Great answer @sprout and I understand where you’re coming from. I was there once too. I am writing a blog series about the history of interactive computer graphics and animations at the moment and what I found is that pretty much all succesful products Adobe has and made Adobe famous, like Photoshop, After Effects, Flash/Animate and all, were already created by other companies Adobe just took over when it became a success and put their name on it. So I’m thinking about Adobe more like a big company buying and selling what is already a success, rather than really inventing new stuff theirselves. Yes, they probably have some great developers by buying those companies and big names attract big names probably, but if you look closely; what really changed the marked that was invented by Adobe last 10 to 20 years? I can’t think of any.

This is just another takeover by Adobe buying another success and put the Adobe name on it. Nothing creative about that and nothing to do with helping creatives to have a better workflow, just finding reasons to keep people with the subscription model and get rid of competitors by just throwing money to buy them… so preventing creative people have choices and leave the pretty crazy subscription model that only seem to hold so far, because they do it this way and buy competitors to stay monopolist and ‘us creatives’ don’t really have an option to leave. That’s why I like it better if they were just inventing quality stuff theirselves that really competes with other graphic software companies.

And indeed as you wrote: they are not really loyal to ‘us creatives’ either. By just stopping the creation of products we decided to trust. Without any excuses or alternatives. Or look at the forums with a lot of people complaining there is no reaction on issues they report. For 50 euros a month as a professional you might expect some kind of response at least once in a while.

But to really find out how Adobe become you should try to get out of the licensing model without paying a fee of hundreds of euros. You definitely need to be resistant and assertive to let them leave you, they are pretty agressive at that and do everything to prevent you to leave. You should just try once to stop your subscription and you’ll think a lot different about the company ‘us creatives’ love, including me in the past. But now I’m out (and had to convert / recreate all my OWN graphical files), I don’t believe I will ever return. To risky to not having access to my own files again as the owner.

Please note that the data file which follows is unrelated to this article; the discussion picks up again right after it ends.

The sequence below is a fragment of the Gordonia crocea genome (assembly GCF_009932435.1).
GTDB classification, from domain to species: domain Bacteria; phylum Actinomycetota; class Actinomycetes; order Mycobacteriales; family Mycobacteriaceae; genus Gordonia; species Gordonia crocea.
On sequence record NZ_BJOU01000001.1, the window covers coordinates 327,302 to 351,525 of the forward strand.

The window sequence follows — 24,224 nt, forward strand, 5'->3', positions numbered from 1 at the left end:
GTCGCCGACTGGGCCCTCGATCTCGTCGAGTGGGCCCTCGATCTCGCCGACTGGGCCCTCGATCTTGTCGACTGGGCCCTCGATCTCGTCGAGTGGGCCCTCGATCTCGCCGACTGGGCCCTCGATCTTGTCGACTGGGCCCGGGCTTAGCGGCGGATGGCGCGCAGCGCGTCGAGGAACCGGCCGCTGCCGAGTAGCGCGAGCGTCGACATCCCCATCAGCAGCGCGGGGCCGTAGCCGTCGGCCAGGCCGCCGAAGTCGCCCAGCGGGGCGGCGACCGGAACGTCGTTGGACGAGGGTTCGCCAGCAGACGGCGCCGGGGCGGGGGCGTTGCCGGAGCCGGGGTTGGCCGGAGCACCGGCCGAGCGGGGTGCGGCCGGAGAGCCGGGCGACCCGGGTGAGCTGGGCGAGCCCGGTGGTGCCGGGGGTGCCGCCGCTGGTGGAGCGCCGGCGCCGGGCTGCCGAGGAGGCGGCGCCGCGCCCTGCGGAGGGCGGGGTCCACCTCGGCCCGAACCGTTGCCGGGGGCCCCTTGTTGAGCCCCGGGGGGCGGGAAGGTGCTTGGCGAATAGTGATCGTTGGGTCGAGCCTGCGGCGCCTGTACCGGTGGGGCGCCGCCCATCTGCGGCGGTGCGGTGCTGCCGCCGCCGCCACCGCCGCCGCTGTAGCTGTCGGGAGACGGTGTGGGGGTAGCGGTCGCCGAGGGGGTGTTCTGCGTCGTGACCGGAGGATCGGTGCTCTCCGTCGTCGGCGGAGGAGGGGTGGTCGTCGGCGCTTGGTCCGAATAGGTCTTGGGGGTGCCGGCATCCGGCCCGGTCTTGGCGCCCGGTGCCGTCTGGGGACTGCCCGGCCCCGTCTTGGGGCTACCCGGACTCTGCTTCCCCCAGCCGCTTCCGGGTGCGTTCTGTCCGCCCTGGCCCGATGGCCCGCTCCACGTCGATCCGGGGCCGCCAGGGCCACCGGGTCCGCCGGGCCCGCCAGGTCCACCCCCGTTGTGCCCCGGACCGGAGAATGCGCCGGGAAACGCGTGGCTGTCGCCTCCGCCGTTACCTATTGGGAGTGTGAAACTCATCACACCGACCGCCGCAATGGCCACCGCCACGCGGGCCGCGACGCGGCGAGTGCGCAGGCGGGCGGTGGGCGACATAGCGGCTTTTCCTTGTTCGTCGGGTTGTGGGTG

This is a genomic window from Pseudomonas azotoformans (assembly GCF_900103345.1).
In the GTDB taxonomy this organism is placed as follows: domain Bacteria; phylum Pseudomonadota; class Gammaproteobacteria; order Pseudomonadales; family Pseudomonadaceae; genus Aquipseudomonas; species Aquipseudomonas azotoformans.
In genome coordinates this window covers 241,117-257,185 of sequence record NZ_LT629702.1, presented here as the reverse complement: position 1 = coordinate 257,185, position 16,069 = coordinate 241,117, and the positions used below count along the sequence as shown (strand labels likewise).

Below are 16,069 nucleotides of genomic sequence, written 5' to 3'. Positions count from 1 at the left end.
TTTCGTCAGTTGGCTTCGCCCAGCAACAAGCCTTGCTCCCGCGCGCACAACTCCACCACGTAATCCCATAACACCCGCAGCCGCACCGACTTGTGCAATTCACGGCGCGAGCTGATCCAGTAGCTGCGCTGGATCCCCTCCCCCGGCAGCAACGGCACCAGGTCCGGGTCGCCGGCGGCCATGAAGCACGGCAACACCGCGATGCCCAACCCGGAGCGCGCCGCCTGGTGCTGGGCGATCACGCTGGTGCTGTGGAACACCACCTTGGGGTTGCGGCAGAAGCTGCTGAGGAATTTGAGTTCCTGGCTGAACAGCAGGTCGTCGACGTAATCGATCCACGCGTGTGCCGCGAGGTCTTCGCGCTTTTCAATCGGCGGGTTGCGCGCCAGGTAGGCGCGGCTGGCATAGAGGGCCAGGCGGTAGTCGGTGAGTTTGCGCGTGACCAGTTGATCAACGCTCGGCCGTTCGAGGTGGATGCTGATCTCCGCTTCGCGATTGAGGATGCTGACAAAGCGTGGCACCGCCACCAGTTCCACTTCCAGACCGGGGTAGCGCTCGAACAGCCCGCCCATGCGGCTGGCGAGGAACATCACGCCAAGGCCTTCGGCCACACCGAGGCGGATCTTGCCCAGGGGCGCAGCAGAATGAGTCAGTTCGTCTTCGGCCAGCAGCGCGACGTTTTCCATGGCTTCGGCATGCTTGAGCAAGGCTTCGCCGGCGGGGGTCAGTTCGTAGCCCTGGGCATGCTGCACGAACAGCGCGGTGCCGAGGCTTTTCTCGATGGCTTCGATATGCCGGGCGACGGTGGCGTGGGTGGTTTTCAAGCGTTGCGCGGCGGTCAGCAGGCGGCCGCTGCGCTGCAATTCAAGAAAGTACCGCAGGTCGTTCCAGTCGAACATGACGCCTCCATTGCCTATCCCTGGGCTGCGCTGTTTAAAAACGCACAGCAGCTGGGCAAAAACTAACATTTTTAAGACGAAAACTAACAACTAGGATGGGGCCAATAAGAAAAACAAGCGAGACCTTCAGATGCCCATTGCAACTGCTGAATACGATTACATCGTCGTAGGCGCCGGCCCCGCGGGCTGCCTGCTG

Even if Adobe are not creative developers directly, it is certainly a smart business model that fills a need for creatives. Though, to be fair, they have had photoshop since the late 80s and it is a long way from the product it was back then.

However, by nature, not a fan of corporates and if a viable alternative comes along I will be the first in the queue, which is why I have got the Affinity Suite (just hoping, one day they will create a Muse replacement). I love the idea of small companies taking on the big boys, because the only way they can do it is to produce something that beats it hand down.

However, this approach only works when you are doing work that is a closed loop. If you need to collaborate with other large companies, such as publishers, you have to be able to supply files in industry-standard formats. Changes here happen in geological time scales. The resistance to move from Quark to InDesign was huge. Took a long time. Not necessarily due to any recalcitrance on the part of publishers, but their set ups and licences are vast, complicated and expensive and it is not just a case of learning a bit of software and swapping over. The whole supply chain from editors, to designers to in-house prod departments, to printers in Italy and China (though thankfully the latter rarely want editable files these days and only want final, print-ready pdfs) needs to adhere to a workflow. Adobe is great at doing this.

One day, I have no doubt it will change, and someone else will carry the baton (I really hope it is Affinity), but in the mean time, without Adobe, work would be a much more fragmented affair and you’d end up having many solutions for different clients. All very messy.

Can I ask what software you are using if you have ditched Adobe completely?

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@sprout I’m using several software programs at the moment, from raster to (mostly) vector in 2D and also 3D modelling and (interactive) animations (aside from the progamming stuff). For vector designs I use Affinity Designer at the moment (and for the little times I edit raster I bought Photo, wich is so cheap you can’t let it pass). I like it, although there are some nasty flaws they have problem with solving for a long time somehow, which is not great, but hopefully will change in the near future. Guess it’s just too difficult for them to solve and they need to hire better developers.